• ARRSE have partnered with Armadillo Merino to bring you an ARRSE exclusive, generous discount offer on their full price range.
    To keep you warm with the best of Merino gear, visit www.armadillomerino.co.uk and use the code: NEWARRSE40 at the checkout to get 40% off!
    This superb deal has been generously offered to us by Armadillo Merino and is valid until midnight on the the 28th of February.

Soldiers and Warriors

Soldiers and Warriors
By Robert Bateman

I am a Seventh Cavalry officer. I commanded in that most famous of American units, and my regimental affiliation and affections will always be with the men who wear the upturned horseshoe crest of that regiment. As a historian, and as perhaps the de facto regimental historian (since there is no such thing as a de jure position for this function), I am also very well acquainted with our legacy.

The Seventh Cavalry was created to man the outposts of the frontiers in the wake of the Civil War, and to fight against the warrior cultures of the Native American tribes as need be. But in doing so they were not then, and are not now, warriors themselves. The men of the 7th Cavalry were and are soldiers. There is a significant difference between the two.

Unfortunately, and I cannot nail down when this started, a trend started to take hold in the Army and the Marine Corps which blurred that distinction. Sometime in the mid-90s we started to hear senior officers (defined in my head as "Colonels and Up") calling us "warriors."

Soldiers and Warriors - Intel Dump - Phillip Carter on national security and the military.
Isn't it just a case of semantics coming in to play? I'm pretty certain that a soldier could quite easily fall into the mould of 'warrior caste.'

Or more likely, it's the press, looking to up the sales figures and front paging our 'gallant lads' and regaling our returning troops, one and all, as heroes.
"Warriors" is probably a nice attempt to decribe all the people in a unit without distiction for rank and gender, as opposed to "Officers" and "Soldiers" terminology used by the British. This still smacks of "officers and their ladies, sergeants and their wives, other ranks and their women"
The term Warrior is a social construct, and you could argue that due to the social evolution and increasing democratic society we live in, this is now replaced by Soldiers. Darwinism at its finest.
Zulus were warriors, defeated by soldiers.

Apaches were warriors defeated by soldiers.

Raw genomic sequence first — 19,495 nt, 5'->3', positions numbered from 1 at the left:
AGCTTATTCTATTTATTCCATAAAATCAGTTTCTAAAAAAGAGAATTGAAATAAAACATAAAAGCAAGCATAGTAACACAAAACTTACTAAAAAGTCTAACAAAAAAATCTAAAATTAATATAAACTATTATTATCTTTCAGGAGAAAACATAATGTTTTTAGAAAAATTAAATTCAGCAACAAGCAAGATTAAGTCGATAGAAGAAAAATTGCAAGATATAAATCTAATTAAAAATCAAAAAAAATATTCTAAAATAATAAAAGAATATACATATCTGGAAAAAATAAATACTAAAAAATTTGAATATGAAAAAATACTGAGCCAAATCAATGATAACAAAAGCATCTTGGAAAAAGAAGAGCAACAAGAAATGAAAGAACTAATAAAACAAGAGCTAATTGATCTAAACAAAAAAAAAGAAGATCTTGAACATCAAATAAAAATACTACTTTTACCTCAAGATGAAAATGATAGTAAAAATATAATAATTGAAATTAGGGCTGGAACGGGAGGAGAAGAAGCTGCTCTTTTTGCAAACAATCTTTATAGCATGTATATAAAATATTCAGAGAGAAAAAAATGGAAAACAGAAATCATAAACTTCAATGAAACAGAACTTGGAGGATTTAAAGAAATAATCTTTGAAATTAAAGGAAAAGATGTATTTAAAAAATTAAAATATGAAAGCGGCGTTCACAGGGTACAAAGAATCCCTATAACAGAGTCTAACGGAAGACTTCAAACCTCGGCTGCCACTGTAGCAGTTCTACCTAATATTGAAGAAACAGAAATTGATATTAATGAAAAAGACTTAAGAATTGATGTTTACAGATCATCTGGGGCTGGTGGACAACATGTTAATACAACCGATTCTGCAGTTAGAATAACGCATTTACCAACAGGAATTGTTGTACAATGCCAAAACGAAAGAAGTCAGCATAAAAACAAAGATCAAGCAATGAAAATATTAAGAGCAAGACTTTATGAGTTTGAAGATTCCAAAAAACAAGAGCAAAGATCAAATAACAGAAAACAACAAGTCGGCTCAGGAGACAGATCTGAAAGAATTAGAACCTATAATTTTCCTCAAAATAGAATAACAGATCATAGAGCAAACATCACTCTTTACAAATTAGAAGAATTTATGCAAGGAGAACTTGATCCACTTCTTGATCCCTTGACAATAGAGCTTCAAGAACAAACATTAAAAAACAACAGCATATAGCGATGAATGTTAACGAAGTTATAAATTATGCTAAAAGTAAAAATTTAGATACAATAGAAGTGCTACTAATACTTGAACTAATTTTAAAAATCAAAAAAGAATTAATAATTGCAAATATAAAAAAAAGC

I think you get my drift. Warriors and soldiers are not the same thing at all. My own view when I hear the Yanks going on about this sort of stuff is that it is just propaganda for internal consumption of the gulible.
A warrior, in my view, can only be recognised as such by soldiers who know the difference between ordinary men overcoming fear to do their duty, and complete nutters who count any time spent out of combat as wasted.
The US Army has taken the term to inane lengths, some examples:

Common Task Training- the skills every Soldier from finance clerk to SFOD-D operator need to know renamed "Warrior Skills Training" Land Navigation without GPS crutches almost unheard of now, but plenty of MOUT and how to fight through vehiclular ambushes and dealing with the press.

Battle Drills- Warrior Drills and some basic Infantry Battle drills gotten rid of (Enter/Clear Trenchline," " Bunker, Platoon Attack) for Convoy defence drills. Guess the Army is done assaulting dug in enemy positions.

Training lanes renamed Warrior training lanes, Mention Soldier or troop in front of seniors during briefings and you are corrected, it's"Warriors"

NCOES Courses renamed Warrior Leader Course phase I/II/III

There was/is a serious idea to rid "Soldier" from Official documents for "Warrior"

Another term overused is "Excellence" as in US Army Infantry School of Excellence, US Army Quartermaster school of Excellence, etc.

Most Bn Level and below NCO's Officer think its total bullshit, but the head shed is too busy roaming the pentagon trying to look like General McClellan in their new Blues to care.


Warrior = an experienced soldier or fighter, usually one who has both experience and skill in fighting.

Soldier = a person who a person who serves in an army and wears its uniform.

So warriors are soldiers but soldiers are not always warriors.....simples!
"Warriors" is probably a nice attempt to decribe all the people in a unit without distiction for rank and gender, as opposed to "Officers" and "Soldiers" terminology used by the British. This still smacks of "officers and their ladies, sergeants and their wives, other ranks and their women"
Bushmills, you weren't RE were you? I ask as this is one of only a couple of times i've heard this phrase used. The Father in Law regaled me with a tale of an all ranks do, in which the very phrase you used was posted up on the squadron wall. Such was the outcry amongst the ORs, that the person responsible was quite rightly hauled over the coals for this crass comment. The do happened, and a good time was had by all, but he said there was a lot of bad feeling over the wording.


Book Reviewer
Hmm. An interesting distinction and sometimes a tough one to call. In my limited view, few soldiers these days are warriors due to the command structure and the need to justify everything on paper. True warriors are nutters, as has been observed, and nobody wants nutters.

But when the shit hits the fan, you might want to stand next to a soldier who is a warrior. Look around for the man who is quietly smiling. He's probably going to be a nutter. But odds on, he will see you clear.

That said, all US soldiers are warriors. The spotty geek who sold out to Wikileaks was a warrior. They all are.

Latest Threads